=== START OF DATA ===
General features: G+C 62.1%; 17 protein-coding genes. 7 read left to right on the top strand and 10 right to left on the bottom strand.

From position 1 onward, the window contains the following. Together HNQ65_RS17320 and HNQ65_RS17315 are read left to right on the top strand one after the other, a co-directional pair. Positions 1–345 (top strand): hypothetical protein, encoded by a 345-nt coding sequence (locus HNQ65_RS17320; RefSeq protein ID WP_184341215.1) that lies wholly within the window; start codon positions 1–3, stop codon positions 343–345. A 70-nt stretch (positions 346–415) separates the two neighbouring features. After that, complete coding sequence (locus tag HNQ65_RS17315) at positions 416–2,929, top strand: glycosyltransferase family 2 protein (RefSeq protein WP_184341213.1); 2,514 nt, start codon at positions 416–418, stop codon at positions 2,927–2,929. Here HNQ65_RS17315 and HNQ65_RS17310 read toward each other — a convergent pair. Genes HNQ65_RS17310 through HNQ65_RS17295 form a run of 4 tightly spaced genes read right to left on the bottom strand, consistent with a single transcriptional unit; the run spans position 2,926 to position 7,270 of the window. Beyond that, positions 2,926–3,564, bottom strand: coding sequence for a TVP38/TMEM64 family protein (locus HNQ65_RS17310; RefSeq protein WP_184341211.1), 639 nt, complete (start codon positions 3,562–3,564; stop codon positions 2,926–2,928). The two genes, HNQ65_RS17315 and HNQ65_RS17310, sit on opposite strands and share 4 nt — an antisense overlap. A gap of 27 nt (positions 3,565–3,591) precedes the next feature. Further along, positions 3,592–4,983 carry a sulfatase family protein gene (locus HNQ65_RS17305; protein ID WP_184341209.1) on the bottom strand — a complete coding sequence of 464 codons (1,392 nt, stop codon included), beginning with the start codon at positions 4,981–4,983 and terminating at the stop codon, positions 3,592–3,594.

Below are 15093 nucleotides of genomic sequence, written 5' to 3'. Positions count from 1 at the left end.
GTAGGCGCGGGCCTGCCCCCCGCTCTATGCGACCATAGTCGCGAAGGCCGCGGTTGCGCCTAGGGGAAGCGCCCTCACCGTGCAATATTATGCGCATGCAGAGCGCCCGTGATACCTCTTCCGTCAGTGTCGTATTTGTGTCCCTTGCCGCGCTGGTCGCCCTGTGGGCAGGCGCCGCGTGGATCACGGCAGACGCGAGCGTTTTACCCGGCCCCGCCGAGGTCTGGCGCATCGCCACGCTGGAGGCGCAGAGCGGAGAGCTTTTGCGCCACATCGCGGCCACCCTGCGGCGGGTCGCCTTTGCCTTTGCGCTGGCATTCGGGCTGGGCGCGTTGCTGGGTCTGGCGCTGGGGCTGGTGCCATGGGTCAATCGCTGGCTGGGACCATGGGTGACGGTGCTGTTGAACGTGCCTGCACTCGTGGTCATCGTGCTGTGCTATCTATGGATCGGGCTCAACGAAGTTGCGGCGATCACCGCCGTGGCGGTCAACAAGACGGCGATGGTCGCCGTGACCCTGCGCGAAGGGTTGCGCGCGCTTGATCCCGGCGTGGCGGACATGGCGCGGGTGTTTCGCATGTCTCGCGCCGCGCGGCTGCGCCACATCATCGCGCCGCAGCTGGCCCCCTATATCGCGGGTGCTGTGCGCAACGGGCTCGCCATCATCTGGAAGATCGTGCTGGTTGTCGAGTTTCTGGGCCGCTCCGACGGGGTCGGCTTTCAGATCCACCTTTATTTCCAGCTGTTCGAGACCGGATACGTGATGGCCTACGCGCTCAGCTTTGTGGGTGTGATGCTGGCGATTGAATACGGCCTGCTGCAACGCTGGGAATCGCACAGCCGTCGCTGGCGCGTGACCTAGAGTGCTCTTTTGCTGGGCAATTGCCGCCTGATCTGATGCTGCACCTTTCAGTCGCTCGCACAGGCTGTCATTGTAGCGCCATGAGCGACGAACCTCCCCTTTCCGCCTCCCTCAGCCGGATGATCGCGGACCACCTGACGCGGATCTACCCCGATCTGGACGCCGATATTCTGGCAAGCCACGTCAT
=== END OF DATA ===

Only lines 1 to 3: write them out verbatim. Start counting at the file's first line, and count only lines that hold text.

General features: G+C 62.1%; 17 protein-coding genes. 7 read left to right on the top strand and 10 right to left on the bottom strand.

From position 1 onward, the window contains the following. Together HNQ65_RS17320 and HNQ65_RS17315 are read left to right on the top strand one after the other, a co-directional pair. Positions 1–345 (top strand): hypothetical protein, encoded by a 345-nt coding sequence (locus HNQ65_RS17320; RefSeq protein ID WP_184341215.1) that lies wholly within the window; start codon positions 1–3, stop codon positions 343–345. A 70-nt stretch (positions 346–415) separates the two neighbouring features. After that, complete coding sequence (locus tag HNQ65_RS17315) at positions 416–2,929, top strand: glycosyltransferase family 2 protein (RefSeq protein WP_184341213.1); 2,514 nt, start codon at positions 416–418, stop codon at positions 2,927–2,929. Here HNQ65_RS17315 and HNQ65_RS17310 read toward each other — a convergent pair. Genes HNQ65_RS17310 through HNQ65_RS17295 form a run of 4 tightly spaced genes read right to left on the bottom strand, consistent with a single transcriptional unit; the run spans position 2,926 to position 7,270 of the window. Beyond that, positions 2,926–3,564, bottom strand: coding sequence for a TVP38/TMEM64 family protein (locus HNQ65_RS17310; RefSeq protein WP_184341211.1), 639 nt, complete (start codon positions 3,562–3,564; stop codon positions 2,926–2,928). The two genes, HNQ65_RS17315 and HNQ65_RS17310, sit on opposite strands and share 4 nt — an antisense overlap. A gap of 27 nt (positions 3,565–3,591) precedes the next feature. Further along, positions 3,592–4,983 carry a sulfatase family protein gene (locus HNQ65_RS17305; protein ID WP_184341209.1) on the bottom strand — a complete coding sequence of 464 codons (1,392 nt, stop codon included), beginning with the start codon at positions 4,981–4,983 and terminating at the stop codon, positions 3,592–3,594.

Below are 15093 nucleotides of genomic sequence, written 5' to 3'. Positions count from 1 at the left end.